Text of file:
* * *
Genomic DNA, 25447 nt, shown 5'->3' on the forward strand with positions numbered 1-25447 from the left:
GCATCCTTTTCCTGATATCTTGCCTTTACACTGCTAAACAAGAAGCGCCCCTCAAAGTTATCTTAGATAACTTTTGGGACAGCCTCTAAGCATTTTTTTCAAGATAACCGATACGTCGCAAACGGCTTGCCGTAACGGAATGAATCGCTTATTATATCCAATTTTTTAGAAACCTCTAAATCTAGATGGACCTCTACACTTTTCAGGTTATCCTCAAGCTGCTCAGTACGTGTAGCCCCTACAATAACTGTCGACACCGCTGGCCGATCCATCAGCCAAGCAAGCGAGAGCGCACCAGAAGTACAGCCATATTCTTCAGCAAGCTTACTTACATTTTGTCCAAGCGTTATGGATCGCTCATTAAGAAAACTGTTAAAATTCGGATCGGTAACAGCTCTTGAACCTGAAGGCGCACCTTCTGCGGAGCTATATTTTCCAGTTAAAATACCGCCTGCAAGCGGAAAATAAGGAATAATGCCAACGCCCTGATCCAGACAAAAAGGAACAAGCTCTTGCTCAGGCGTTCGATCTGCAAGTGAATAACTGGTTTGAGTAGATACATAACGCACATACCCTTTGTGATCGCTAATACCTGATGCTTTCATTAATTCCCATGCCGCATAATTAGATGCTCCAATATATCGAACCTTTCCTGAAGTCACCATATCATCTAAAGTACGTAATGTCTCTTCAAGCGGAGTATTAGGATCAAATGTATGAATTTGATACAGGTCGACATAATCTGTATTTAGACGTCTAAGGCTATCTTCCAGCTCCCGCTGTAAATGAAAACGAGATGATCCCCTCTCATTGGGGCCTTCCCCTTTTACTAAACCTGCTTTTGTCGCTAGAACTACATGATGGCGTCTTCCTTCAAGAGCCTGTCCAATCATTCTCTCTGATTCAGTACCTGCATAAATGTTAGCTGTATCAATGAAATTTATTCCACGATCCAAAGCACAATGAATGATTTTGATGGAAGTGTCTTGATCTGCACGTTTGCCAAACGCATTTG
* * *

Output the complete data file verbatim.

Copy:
Genomic DNA, 25447 nt, shown 5'->3' on the forward strand with positions numbered 1-25447 from the left:
GCATCCTTTTCCTGATATCTTGCCTTTACACTGCTAAACAAGAAGCGCCCCTCAAAGTTATCTTAGATAACTTTTGGGACAGCCTCTAAGCATTTTTTTCAAGATAACCGATACGTCGCAAACGGCTTGCCGTAACGGAATGAATCGCTTATTATATCCAATTTTTTAGAAACCTCTAAATCTAGATGGACCTCTACACTTTTCAGGTTATCCTCAAGCTGCTCAGTACGTGTAGCCCCTACAATAACTGTCGACACCGCTGGCCGATCCATCAGCCAAGCAAGCGAGAGCGCACCAGAAGTACAGCCATATTCTTCAGCAAGCTTACTTACATTTTGTCCAAGCGTTATGGATCGCTCATTAAGAAAACTGTTAAAATTCGGATCGGTAACAGCTCTTGAACCTGAAGGCGCACCTTCTGCGGAGCTATATTTTCCAGTTAAAATACCGCCTGCAAGCGGAAAATAAGGAATAATGCCAACGCCCTGATCCAGACAAAAAGGAACAAGCTCTTGCTCAGGCGTTCGATCTGCAAGTGAATAACTGGTTTGAGTAGATACATAACGCACATACCCTTTGTGATCGCTAATACCTGATGCTTTCATTAATTCCCATGCCGCATAATTAGATGCTCCAATATATCGAACCTTTCCTGAAGTCACCATATCATCTAAAGTACGTAATGTCTCTTCAAGCGGAGTATTAGGATCAAATGTATGAATTTGATACAGGTCGACATAATCTGTATTTAGACGTCTAAGGCTATCTTCCAGCTCCCGCTGTAAATGAAAACGAGATGATCCCCTCTCATTGGGGCCTTCCCCTTTTACTAAACCTGCTTTTGTCGCTAGAACTACATGATGGCGTCTTCCTTCAAGAGCCTGTCCAATCATTCTCTCTGATTCAGTACCTGCATAAATGTTAGCTGTATCAATGAAATTTATTCCACGATCCAAAGCACAATGAATGATTTTGATGGAAGTGTCTTGATCTGCACGTTTGCCAAACGCATTTG